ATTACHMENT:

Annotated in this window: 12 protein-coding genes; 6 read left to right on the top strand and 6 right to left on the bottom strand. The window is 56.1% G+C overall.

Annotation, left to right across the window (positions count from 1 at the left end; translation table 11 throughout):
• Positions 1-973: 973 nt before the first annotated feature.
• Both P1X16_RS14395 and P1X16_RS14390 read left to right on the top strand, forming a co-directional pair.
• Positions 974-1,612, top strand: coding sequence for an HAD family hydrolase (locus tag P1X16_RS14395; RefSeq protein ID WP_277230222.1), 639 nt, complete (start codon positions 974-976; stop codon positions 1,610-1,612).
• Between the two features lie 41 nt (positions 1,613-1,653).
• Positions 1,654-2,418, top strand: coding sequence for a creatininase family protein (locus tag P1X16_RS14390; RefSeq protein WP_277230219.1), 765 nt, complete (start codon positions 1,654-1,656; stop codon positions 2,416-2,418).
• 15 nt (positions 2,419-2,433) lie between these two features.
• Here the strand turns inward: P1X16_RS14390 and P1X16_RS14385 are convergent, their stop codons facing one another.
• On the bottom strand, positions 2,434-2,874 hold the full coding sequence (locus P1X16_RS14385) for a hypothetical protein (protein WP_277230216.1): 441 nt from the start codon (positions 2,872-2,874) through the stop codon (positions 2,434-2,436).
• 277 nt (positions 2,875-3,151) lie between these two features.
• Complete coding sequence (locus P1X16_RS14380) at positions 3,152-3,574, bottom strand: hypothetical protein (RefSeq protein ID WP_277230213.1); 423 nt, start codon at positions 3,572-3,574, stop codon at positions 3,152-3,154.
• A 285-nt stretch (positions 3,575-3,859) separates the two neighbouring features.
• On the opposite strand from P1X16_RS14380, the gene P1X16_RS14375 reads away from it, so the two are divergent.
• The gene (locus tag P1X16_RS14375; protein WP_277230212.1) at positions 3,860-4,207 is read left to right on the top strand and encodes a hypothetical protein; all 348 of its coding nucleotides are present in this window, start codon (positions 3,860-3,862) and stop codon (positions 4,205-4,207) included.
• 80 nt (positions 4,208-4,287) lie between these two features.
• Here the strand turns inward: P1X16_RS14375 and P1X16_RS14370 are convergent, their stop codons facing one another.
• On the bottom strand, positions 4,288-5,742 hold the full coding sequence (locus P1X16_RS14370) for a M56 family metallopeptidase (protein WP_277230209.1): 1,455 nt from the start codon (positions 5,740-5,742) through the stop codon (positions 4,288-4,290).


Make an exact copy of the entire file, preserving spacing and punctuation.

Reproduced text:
Annotated in this window: 12 protein-coding genes; 6 read left to right on the top strand and 6 right to left on the bottom strand. The window is 56.1% G+C overall.

Annotation, left to right across the window (positions count from 1 at the left end; translation table 11 throughout):
• Positions 1-973: 973 nt before the first annotated feature.
• Both P1X16_RS14395 and P1X16_RS14390 read left to right on the top strand, forming a co-directional pair.
• Positions 974-1,612, top strand: coding sequence for an HAD family hydrolase (locus tag P1X16_RS14395; RefSeq protein ID WP_277230222.1), 639 nt, complete (start codon positions 974-976; stop codon positions 1,610-1,612).
• Between the two features lie 41 nt (positions 1,613-1,653).
• Positions 1,654-2,418, top strand: coding sequence for a creatininase family protein (locus tag P1X16_RS14390; RefSeq protein WP_277230219.1), 765 nt, complete (start codon positions 1,654-1,656; stop codon positions 2,416-2,418).
• 15 nt (positions 2,419-2,433) lie between these two features.
• Here the strand turns inward: P1X16_RS14390 and P1X16_RS14385 are convergent, their stop codons facing one another.
• On the bottom strand, positions 2,434-2,874 hold the full coding sequence (locus P1X16_RS14385) for a hypothetical protein (protein WP_277230216.1): 441 nt from the start codon (positions 2,872-2,874) through the stop codon (positions 2,434-2,436).
• 277 nt (positions 2,875-3,151) lie between these two features.
• Complete coding sequence (locus P1X16_RS14380) at positions 3,152-3,574, bottom strand: hypothetical protein (RefSeq protein ID WP_277230213.1); 423 nt, start codon at positions 3,572-3,574, stop codon at positions 3,152-3,154.
• A 285-nt stretch (positions 3,575-3,859) separates the two neighbouring features.
• On the opposite strand from P1X16_RS14380, the gene P1X16_RS14375 reads away from it, so the two are divergent.
• The gene (locus tag P1X16_RS14375; protein WP_277230212.1) at positions 3,860-4,207 is read left to right on the top strand and encodes a hypothetical protein; all 348 of its coding nucleotides are present in this window, start codon (positions 3,860-3,862) and stop codon (positions 4,205-4,207) included.
• 80 nt (positions 4,208-4,287) lie between these two features.
• Here the strand turns inward: P1X16_RS14375 and P1X16_RS14370 are convergent, their stop codons facing one another.
• On the bottom strand, positions 4,288-5,742 hold the full coding sequence (locus P1X16_RS14370) for a M56 family metallopeptidase (protein WP_277230209.1): 1,455 nt from the start codon (positions 5,740-5,742) through the stop codon (positions 4,288-4,290).